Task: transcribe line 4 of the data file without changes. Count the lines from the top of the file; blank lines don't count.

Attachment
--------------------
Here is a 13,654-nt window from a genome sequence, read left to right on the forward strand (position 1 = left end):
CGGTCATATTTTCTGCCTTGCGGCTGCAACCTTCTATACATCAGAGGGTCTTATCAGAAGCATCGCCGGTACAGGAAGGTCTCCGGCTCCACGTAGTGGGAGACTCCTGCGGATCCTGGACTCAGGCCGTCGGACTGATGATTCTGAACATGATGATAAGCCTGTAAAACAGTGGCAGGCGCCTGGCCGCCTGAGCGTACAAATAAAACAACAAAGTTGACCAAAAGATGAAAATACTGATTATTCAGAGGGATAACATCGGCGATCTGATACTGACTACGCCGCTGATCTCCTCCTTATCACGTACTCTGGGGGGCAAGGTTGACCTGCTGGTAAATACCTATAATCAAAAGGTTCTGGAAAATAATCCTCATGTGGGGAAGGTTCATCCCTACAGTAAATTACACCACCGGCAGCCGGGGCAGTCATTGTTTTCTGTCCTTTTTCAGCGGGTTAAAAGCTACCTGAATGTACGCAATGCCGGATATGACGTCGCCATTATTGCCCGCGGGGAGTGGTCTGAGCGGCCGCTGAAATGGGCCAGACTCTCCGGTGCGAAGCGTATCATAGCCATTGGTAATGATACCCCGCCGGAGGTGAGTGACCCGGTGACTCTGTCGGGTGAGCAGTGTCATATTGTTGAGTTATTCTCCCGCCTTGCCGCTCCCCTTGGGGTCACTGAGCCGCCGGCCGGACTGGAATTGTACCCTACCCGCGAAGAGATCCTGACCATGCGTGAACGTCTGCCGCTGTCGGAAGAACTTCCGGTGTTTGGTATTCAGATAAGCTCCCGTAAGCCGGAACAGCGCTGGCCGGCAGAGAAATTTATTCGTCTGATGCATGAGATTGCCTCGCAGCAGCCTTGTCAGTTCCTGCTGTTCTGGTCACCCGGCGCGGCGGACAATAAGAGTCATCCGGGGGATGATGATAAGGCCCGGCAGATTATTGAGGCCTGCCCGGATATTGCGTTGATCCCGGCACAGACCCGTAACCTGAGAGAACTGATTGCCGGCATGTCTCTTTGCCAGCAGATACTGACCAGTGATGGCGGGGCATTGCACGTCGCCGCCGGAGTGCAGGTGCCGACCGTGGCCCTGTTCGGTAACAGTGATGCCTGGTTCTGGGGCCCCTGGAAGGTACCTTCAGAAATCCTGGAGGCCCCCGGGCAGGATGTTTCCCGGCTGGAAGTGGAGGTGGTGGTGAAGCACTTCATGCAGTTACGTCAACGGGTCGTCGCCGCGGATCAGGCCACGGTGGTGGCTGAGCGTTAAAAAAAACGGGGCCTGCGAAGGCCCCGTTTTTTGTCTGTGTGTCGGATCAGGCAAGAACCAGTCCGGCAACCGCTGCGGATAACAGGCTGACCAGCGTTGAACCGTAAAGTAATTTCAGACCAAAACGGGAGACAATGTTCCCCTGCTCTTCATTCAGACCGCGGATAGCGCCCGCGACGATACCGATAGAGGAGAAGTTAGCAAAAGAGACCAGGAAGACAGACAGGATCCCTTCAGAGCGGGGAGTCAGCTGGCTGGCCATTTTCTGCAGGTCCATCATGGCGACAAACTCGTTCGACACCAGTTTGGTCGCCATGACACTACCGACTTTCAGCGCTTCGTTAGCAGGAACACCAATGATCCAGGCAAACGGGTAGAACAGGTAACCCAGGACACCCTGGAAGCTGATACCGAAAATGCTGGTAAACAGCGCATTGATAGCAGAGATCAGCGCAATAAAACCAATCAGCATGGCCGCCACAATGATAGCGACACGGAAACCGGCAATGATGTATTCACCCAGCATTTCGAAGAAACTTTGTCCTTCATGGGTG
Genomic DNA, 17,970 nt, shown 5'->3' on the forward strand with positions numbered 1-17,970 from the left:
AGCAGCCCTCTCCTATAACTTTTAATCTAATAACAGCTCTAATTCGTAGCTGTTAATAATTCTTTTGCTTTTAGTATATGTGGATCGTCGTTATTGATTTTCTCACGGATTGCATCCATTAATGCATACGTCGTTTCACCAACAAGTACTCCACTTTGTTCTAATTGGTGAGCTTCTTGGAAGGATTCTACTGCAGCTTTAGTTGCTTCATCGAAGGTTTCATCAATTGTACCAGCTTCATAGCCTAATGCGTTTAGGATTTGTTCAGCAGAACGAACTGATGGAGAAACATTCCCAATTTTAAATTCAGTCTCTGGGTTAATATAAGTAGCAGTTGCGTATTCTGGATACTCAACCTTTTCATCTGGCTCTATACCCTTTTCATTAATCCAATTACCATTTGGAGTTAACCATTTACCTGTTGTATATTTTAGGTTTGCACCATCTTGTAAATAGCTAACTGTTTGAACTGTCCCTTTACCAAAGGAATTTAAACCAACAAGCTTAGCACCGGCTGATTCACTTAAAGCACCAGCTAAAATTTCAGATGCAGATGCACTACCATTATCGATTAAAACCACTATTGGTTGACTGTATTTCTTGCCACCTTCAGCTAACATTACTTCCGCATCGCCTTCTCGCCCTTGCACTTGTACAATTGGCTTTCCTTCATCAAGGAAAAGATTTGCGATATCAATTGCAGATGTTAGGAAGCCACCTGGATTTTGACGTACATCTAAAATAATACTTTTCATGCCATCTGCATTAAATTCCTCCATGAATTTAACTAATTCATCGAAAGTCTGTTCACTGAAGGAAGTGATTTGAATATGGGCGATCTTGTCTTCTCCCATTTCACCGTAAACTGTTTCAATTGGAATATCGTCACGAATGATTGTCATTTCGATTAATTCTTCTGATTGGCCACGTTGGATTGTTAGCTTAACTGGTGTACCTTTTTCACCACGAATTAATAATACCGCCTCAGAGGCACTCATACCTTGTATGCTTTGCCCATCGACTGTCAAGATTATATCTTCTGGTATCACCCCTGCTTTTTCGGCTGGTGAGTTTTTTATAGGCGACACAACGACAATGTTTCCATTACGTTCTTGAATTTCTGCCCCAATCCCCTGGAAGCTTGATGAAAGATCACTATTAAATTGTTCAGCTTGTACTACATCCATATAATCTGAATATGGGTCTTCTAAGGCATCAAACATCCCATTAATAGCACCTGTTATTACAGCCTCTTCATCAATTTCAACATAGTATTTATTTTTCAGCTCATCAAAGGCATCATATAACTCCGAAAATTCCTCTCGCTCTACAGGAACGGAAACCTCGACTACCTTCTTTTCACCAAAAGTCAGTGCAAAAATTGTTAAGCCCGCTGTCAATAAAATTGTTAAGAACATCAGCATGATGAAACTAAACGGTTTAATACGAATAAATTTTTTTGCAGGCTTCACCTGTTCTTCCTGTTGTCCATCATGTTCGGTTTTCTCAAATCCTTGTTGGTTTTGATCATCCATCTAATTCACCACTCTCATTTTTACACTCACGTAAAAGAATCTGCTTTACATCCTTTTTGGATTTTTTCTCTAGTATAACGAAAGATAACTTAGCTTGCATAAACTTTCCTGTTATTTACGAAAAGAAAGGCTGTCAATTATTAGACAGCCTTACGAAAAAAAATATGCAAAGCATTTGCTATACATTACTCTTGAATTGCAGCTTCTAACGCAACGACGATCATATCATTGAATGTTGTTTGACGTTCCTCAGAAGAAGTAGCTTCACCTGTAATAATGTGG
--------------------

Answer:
AGCAGCCCTCTCCTATAACTTTTAATCTAATAACAGCTCTAATTCGTAGCTGTTAATAATTCTTTTGCTTTTAGTATATGTGGATCGTCGTTATTGATTTTCTCACGGATTGCATCCATTAATGCATACGTCGTTTCACCAACAAGTACTCCACTTTGTTCTAATTGGTGAGCTTCTTGGAAGGATTCTACTGCAGCTTTAGTTGCTTCATCGAAGGTTTCATCAATTGTACCAGCTTCATAGCCTAATGCGTTTAGGATTTGTTCAGCAGAACGAACTGATGGAGAAACATTCCCAATTTTAAATTCAGTCTCTGGGTTAATATAAGTAGCAGTTGCGTATTCTGGATACTCAACCTTTTCATCTGGCTCTATACCCTTTTCATTAATCCAATTACCATTTGGAGTTAACCATTTACCTGTTGTATATTTTAGGTTTGCACCATCTTGTAAATAGCTAACTGTTTGAACTGTCCCTTTACCAAAGGAATTTAAACCAACAAGCTTAGCACCGGCTGATTCACTTAAAGCACCAGCTAAAATTTCAGATGCAGATGCACTACCATTATCGATTAAAACCACTATTGGTTGACTGTATTTCTTGCCACCTTCAGCTAACATTACTTCCGCATCGCCTTCTCGCCCTTGCACTTGTACAATTGGCTTTCCTTCATCAAGGAAAAGATTTGCGATATCAATTGCAGATGTTAGGAAGCCACCTGGATTTTGACGTACATCTAAAATAATACTTTTCATGCCATCTGCATTAAATTCCTCCATGAATTTAACTAATTCATCGAAAGTCTGTTCACTGAAGGAAGTGATTTGAATATGGGCGATCTTGTCTTCTCCCATTTCACCGTAAACTGTTTCAATTGGAATATCGTCACGAATGATTGTCATTTCGATTAATTCTTCTGATTGGCCACGTTGGATTGTTAGCTTAACTGGTGTACCTTTTTCACCACGAATTAATAATACCGCCTCAGAGGCACTCATACCTTGTATGCTTTGCCCATCGACTGTCAAGATTATATCTTCTGGTATCACCCCTGCTTTTTCGGCTGGTGAGTTTTTTATAGGCGACACAACGACAATGTTTCCATTACGTTCTTGAATTTCTGCCCCAATCCCCTGGAAGCTTGATGAAAGATCACTATTAAATTGTTCAGCTTGTACTACATCCATATAATCTGAATATGGGTCTTCTAAGGCATCAAACATCCCATTAATAGCACCTGTTATTACAGCCTCTTCATCAATTTCAACATAGTATTTATTTTTCAGCTCATCAAAGGCATCATATAACTCCGAAAATTCCTCTCGCTCTACAGGAACGGAAACCTCGACTACCTTCTTTTCACCAAAAGTCAGTGCAAAAATTGTTAAGCCCGCTGTCAATAAAATTGTTAAGAACATCAGCATGATGAAACTAAACGGTTTAATACGAATAAATTTTTTTGCAGGCTTCACCTGTTCTTCCTGTTGTCCATCATGTTCGGTTTTCTCAAATCCTTGTTGGTTTTGATCATCCATCTAATTCACCACTCTCATTTTTACACTCACGTAAAAGAATCTGCTTTACATCCTTTTTGGATTTTTTCTCTAGTATAACGAAAGATAACTTAGCTTGCATAAACTTTCCTGTTATTTACGAAAAGAAAGGCTGTCAATTATTAGACAGCCTTACGAAAAAAAATATGCAAAGCATTTGCTATACATTACTCTTGAATTGCAGCTTCTAACGCAACGACGATCATATCATTGAATGTTGTTTGACGTTCCTCAGAAGAAGTAGCTTCACCTGTAATAATGTGG